Important update: Healthcare facilities
CDC has updated select ways to operate healthcare systems effectively in response to COVID-19 vaccination. Learn more
Given new evidence on the B.1.617.2 (Delta) variant, CDC has updated the guidance for fully vaccinated people. CDC recommends universal indoor masking for all teachers, staff, students, and visitors to K-12 schools, regardless of vaccination status. Children should return to full-time in-person learning in the fall with layered prevention strategies in place.
The White House announced that vaccines will be required for international travelers coming into the United States, with an effective date of November 8, 2021. For purposes of entry into the United States, vaccines accepted will include FDA approved or authorized and WHO Emergency Use Listing vaccines. More information is available here.
Travel requirements to enter the United States are changing, starting November 8, 2021. More information is available here.

People with Moderate to Severe Asthma

People with Moderate to Severe Asthma

This information is based on what we currently know about the spread and severity of COVID-19.

Risk of severe illness from COVID-19

People with moderate-to-severe or uncontrolled asthma are more likely to  be hospitalized from COVID-19. Take steps to protect yourself.

Protect yourself from COVID-19

Vaccine information for COVID-19

COVID-19 Vaccines Information for Specific Groups

Vaccine information for older adults, long-term care facility residents, people with underlying medical conditions, people at high risk for severe illness, people with disabilities, and more.

COVID-19 Vaccine Information

Follow your Asthma Action Plan

  • Keep your asthma under control by following your asthma action plan.
  • Avoid your asthma triggers.
  • Continue current medications, including any inhalers with steroids in them (“steroids” is another word for corticosteroids). Know how to use your inhaler.
  • Do not stop any medications or change your asthma treatment plan without talking to your healthcare provider.
  • Talk to your healthcare provider, insurer, and pharmacist about creating an emergency supply of prescription medications, such as asthma inhalers. Make sure that you have 30 days of non-prescription medications and supplies on hand in case you need to stay home for a long time.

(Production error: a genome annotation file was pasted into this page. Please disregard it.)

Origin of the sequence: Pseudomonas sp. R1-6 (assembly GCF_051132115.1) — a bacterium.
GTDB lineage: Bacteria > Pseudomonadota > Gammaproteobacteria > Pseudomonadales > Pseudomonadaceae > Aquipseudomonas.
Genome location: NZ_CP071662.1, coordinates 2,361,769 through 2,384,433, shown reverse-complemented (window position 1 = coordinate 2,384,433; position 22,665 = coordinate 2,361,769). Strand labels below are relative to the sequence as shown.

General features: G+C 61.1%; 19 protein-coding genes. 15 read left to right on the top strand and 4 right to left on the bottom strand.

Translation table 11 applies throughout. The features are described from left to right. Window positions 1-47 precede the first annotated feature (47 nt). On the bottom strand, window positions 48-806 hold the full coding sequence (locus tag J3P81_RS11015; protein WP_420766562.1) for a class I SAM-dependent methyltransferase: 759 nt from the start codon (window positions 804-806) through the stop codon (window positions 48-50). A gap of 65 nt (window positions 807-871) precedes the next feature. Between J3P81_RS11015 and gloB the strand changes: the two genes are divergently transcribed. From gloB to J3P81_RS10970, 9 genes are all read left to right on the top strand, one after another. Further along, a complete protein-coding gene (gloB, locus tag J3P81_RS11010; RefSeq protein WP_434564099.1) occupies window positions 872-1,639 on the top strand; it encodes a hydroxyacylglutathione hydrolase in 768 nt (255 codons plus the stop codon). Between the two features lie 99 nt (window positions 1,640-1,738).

• Be careful around cleaning agents and disinfectants

Follow the recommendations below to reduce your chance of an asthma attack while cleaning. Follow recommendations for cleaning your home and in your facility.

Cleaning and Disinfecting Your Home

  • If you have asthma:
    • Ask an adult without asthma to clean and disinfect surfaces and objects for you.
    • Stay in another room when cleaners or disinfectants are being used and right after their use.
    • Use cleaning agents and disinfectant only when necessary. In routine situations, high-touch surfaces and objects might be cleaned effectively with soap and water.
    • Make a list of the urgent care or health facilities near you that provides nebulizer/asthma treatments and keep it close to your phone.
    • If you have an asthma attack, move away from the trigger, such as the cleaning agent or disinfectant or the area that was disinfected. Follow your Asthma Action Plan. Call 911 for medical emergencies.
  • The person cleaning and disinfecting should:
    • Choose disinfectants that are less likely to cause an asthma attack, using the U.S. Environmental Protection Agency (EPA)’s list of approved productsexternal icon, such as:
      • Products with hydrogen peroxide (no stronger than 3%) or ethanol (ethyl alcohol). Ensure that products with hydrogen peroxide do not contain other chemicals that can trigger asthma attacks such as peroxyacetic acid or peracetic acid.
    • Limit use of chemicals that can trigger asthma attacks, such as bleach (sodium hypochlorite) or quaternary ammonium compounds (for example, benzalkonium chloride), and do not use them in enclosed spaces.
    • Follow additional precautions for cleaning and disinfecting places where people with asthma might be, to reduce exposure to asthma triggers.
  • Use products safely and correctly:
    • Always read and follow the directions on the product label to ensure you are using it safely and effectively.
    • Wear skin protection such as gloves and consider eye protection to protect yourself against splashes.
    • Make sure there is enough air flow (ventilation).
    • Use only the amount recommended on the label.
    • Use water at room temperature for dilution (unless stated otherwise on the label).
    • Do NOT mix chemical products. Label diluted cleaning solutions.
    • Spray or pour spray products onto a cleaning cloth or paper towel instead of spraying the product directly onto the cleaning surface (if the product label allows).
  • Store products safely and correctly

If you feel ill

Call your healthcare provider to ask about your symptoms. If you don’t have a healthcare provider, contact your nearest community health centerexternal icon or health department. Remember to call 911 for medical emergencies.

Take steps to help yourself cope with stress and anxiety

Patient resources

Additional resources for schools and childcare programs